- Set Outlook up as a “Command Center”. Now that you’re not salivating in your Inbox anymore (!), you can switch over to hanging out in your Calendar view. When you get there, set it for Work Week (View, Work Week) and add your Task View to it (View, TaskPad). Voila! Now you can see your entire week of calendar and an organized list of your tasks. The next step is to start creating Tasks and using them to collect your…well…tasks…in one organized place. Hey, wasn’t there something above about that?
- Sequestering. If you can’t seem to get people to leave you alone, then just leave them! That’s right, move to a conference room or an empty office. Take what you MUST work on (one or two things) and get those tasks done. Then head back to your rightful place and tell everyone you were attending to business. None the wiser and you got more done!
- Aggressive Delegation/Prioritization. Oddly enough, all this new technology has created a never-before-experienced problem – reduced ability to separate the wheat from the chaff. Just because we “can” do things doesn’t mean we should. It’s a lot like the Reply All button. People hit it because it’s there. If you stop hitting it, fewer people are distracted by unnecessary e-mails. Look at your task list and ask yourself how it will drive your primary objectives. If a particular item won’t move you down that path de-prioritize it or remove it altogether. You’ll be amazed at how productive you become when you focus the activity you engage in onto more productive efforts.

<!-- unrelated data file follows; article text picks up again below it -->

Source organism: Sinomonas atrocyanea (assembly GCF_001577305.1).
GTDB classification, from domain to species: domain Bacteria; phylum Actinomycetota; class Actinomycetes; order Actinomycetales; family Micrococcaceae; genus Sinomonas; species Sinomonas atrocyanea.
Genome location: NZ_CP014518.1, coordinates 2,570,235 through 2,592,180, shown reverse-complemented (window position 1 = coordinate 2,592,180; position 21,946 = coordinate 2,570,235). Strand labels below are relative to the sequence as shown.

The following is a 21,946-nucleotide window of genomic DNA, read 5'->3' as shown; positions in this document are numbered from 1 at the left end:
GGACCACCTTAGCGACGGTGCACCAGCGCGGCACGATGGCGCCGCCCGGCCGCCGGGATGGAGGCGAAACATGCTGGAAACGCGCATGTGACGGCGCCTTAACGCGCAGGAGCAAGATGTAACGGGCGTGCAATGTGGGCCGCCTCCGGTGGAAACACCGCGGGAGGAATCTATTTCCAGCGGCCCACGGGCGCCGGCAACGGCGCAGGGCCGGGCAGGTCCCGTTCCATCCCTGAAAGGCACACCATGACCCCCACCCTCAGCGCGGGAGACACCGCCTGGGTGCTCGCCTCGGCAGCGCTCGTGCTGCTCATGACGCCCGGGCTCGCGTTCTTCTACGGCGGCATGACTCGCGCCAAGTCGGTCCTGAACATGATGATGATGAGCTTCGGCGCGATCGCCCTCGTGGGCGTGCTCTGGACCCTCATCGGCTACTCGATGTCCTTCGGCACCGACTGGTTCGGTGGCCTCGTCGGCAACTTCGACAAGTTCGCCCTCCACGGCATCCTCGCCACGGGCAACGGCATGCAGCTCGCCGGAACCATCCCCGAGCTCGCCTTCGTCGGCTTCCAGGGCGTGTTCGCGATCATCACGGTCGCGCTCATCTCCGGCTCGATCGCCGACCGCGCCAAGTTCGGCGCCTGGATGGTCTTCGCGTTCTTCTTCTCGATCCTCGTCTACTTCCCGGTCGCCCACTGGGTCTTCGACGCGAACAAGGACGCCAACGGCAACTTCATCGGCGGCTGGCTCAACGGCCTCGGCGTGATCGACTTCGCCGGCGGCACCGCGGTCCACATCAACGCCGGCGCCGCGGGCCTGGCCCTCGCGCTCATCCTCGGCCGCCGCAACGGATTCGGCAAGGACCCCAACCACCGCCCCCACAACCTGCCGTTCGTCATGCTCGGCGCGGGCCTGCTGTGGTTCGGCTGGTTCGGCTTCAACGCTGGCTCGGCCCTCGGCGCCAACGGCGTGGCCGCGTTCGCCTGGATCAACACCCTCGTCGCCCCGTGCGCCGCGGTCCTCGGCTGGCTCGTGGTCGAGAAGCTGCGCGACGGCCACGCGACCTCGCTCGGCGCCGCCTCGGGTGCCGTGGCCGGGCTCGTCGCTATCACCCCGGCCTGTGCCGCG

Sitting On Your New Three-Legged Stool
You may or may not be successful with all these proposed changes. However, each small change generates increased control over your productivity and, generally, produces measureable results. The real win comes from continuing to ask yourself “How can I do ‘this’ a little better?” There’s always something you can improve upon and each time you do, you receive the reward of achievement!